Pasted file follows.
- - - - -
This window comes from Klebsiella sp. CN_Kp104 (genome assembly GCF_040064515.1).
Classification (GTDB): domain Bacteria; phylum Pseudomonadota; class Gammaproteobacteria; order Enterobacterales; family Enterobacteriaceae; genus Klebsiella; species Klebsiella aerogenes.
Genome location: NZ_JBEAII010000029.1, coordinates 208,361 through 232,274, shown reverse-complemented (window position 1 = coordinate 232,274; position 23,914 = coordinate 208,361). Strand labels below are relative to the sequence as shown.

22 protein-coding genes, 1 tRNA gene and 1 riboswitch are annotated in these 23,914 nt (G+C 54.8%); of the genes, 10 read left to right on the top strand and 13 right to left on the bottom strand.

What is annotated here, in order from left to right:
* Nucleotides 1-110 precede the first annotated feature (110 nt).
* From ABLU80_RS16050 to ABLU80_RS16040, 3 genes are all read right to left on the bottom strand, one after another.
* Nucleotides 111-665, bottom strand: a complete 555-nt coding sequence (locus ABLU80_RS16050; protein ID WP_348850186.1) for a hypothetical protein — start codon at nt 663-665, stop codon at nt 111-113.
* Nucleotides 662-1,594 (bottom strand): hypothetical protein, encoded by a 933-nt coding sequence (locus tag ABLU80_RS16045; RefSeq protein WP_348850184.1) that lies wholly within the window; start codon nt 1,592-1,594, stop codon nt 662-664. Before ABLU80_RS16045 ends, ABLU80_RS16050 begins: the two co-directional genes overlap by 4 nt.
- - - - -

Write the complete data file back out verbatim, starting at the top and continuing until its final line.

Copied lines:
This window comes from Klebsiella sp. CN_Kp104 (genome assembly GCF_040064515.1).
Classification (GTDB): domain Bacteria; phylum Pseudomonadota; class Gammaproteobacteria; order Enterobacterales; family Enterobacteriaceae; genus Klebsiella; species Klebsiella aerogenes.
Genome location: NZ_JBEAII010000029.1, coordinates 208,361 through 232,274, shown reverse-complemented (window position 1 = coordinate 232,274; position 23,914 = coordinate 208,361). Strand labels below are relative to the sequence as shown.

22 protein-coding genes, 1 tRNA gene and 1 riboswitch are annotated in these 23,914 nt (G+C 54.8%); of the genes, 10 read left to right on the top strand and 13 right to left on the bottom strand.

What is annotated here, in order from left to right:
* Nucleotides 1-110 precede the first annotated feature (110 nt).
* From ABLU80_RS16050 to ABLU80_RS16040, 3 genes are all read right to left on the bottom strand, one after another.
* Nucleotides 111-665, bottom strand: a complete 555-nt coding sequence (locus ABLU80_RS16050; protein ID WP_348850186.1) for a hypothetical protein — start codon at nt 663-665, stop codon at nt 111-113.
* Nucleotides 662-1,594 (bottom strand): hypothetical protein, encoded by a 933-nt coding sequence (locus tag ABLU80_RS16045; RefSeq protein WP_348850184.1) that lies wholly within the window; start codon nt 1,592-1,594, stop codon nt 662-664. Before ABLU80_RS16045 ends, ABLU80_RS16050 begins: the two co-directional genes overlap by 4 nt.